December 14, 2005
Brute Performance Kit
For Impromptu Exhibitionistic Moments
The Brute Performance Kit, by Stephan Hechenberger, is a prosthetic device which both cues a performance and reacts to it by translating movement and speech to sound. We live in a world where we occasionally simply have to bust out a bag of tricks, perform, and enjoy the attention. The Brute Performance Kit is designed for these kinds of impromptu-exhibitionistic moments. It is an apparatus which physically connects two people's heads to form a computer-mediated, pair of people. The primary reason for this cooperation is to move through space and sporadically utter philosophical propositions. Partly such a performance draws its character from the apparatus' blunt visual appearance, and partly from the combination of a live sound track and an algorithmically pro-scripted choreography. Users are cued and sensed. As the users follow commands, the BPK senses movement and utterance from which it composes a unifying sound scape.
There are three distinct parties involved in a performance with the BPK: the audience, the users, and the programmers. Each of them has a different vantage point. The audience are predominantly people of public spaces. They observe two persons being physically and operatively connected to one unit. Movement and speech appears scripted and exhibits a recognizable coherence. Stories are told by two people in unison and a mysticism is generated regarding the internal workings of the box. A private sphere of knowledge is overtly prominent within the public space.
The users wear the device like a helmet. They may roam spaces freely as long as they accommodate for their physical link. Two separate audio feeds--one for each user--tell stories as to why it is important to adhere to the instruction that are to follow. This sets the tone for the users' performance. Once properly introduced the device starts cuing movements and utterances ("move two steps forward, proclaim that your partner is rather slow today"). By sensing physical acceleration and analyzing spoken words the system gauges the level of participation and adjusts the cuing rate accordingly. Should the users discontinue their involvement the device falls back into persuasion mode explaining the importance of this setup. As an additional incentive to engage with the device the users will hear an increasingly more articulated percussion line as they intensify their participation.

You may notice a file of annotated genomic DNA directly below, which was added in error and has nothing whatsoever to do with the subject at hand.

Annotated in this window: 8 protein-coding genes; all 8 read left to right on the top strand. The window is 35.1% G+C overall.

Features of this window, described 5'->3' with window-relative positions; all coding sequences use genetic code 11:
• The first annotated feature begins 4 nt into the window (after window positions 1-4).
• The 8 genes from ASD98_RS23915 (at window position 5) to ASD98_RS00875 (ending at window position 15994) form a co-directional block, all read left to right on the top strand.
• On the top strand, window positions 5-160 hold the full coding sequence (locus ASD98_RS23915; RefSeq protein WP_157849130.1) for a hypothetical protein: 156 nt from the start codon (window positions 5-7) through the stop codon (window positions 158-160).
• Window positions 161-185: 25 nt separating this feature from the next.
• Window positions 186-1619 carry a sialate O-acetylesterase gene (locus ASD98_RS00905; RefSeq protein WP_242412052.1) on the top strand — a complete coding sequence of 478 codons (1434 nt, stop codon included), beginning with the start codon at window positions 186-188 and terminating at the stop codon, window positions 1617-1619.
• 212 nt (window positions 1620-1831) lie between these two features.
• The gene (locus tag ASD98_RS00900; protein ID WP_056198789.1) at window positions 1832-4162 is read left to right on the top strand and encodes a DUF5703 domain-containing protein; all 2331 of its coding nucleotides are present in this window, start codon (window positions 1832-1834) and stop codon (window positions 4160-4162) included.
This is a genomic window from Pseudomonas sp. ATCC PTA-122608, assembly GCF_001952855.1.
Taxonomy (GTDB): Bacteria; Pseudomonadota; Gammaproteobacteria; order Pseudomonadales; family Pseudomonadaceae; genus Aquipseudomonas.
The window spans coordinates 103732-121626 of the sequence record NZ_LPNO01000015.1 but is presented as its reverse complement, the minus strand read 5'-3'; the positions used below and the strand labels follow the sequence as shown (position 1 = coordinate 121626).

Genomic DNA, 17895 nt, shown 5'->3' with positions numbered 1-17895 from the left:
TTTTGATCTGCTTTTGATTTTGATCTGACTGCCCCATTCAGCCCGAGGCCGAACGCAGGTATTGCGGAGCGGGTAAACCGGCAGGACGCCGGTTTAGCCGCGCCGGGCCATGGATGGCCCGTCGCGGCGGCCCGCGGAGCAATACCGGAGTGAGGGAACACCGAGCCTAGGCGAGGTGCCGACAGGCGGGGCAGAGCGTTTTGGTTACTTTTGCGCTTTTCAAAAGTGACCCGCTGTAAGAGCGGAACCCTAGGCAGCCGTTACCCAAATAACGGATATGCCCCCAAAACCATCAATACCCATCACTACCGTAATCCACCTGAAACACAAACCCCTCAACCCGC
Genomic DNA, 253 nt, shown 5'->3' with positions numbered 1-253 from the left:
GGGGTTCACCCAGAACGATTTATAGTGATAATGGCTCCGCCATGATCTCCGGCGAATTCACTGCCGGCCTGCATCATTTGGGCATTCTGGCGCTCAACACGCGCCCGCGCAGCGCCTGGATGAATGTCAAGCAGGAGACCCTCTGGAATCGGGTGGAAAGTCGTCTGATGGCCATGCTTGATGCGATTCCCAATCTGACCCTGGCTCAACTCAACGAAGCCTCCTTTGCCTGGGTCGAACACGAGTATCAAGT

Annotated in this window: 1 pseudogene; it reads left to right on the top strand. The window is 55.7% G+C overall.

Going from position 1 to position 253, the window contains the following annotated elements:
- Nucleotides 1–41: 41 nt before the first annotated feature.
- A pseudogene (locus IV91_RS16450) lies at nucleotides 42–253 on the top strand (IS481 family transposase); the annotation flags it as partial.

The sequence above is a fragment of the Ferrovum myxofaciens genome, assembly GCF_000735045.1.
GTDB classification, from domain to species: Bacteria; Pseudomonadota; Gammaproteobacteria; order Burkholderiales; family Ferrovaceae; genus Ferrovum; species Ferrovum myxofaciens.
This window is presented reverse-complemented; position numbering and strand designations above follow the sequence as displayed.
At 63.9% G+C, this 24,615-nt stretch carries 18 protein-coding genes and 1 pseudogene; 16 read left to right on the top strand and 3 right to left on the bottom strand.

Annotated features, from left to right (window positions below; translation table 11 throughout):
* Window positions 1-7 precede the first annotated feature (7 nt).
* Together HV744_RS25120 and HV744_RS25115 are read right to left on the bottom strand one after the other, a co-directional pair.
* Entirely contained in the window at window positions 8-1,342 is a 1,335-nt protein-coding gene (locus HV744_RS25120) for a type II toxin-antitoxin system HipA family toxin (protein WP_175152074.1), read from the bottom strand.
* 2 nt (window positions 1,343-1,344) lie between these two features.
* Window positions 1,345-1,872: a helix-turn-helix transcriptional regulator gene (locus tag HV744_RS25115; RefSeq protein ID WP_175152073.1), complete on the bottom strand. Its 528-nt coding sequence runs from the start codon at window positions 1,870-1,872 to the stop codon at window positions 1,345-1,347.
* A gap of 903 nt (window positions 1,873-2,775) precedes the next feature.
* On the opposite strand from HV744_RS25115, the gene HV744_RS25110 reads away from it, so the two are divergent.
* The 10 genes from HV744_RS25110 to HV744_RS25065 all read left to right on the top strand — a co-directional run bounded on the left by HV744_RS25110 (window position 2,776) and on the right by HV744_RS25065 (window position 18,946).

The programmers of the box deal with a platform for experiments in the field of human-computer interaction. Unlike the usual one-to-one relation the BPK provides a triangular setup. Part of this setup are exclusive communication channels between the BPK and either one of the participants. This gives the programmers control over four different spheres of knowledge. They can specifically direct story lines at either participant separately, both participants, or the audience. By telling different stories to separate parties they can cause variance in the conception as to what the performance is all about, provoke interference, and interpersonal dynamics.
Part of the ITP Winter 2005 Show.
Posted by jo at December 14, 2005 11:39 AM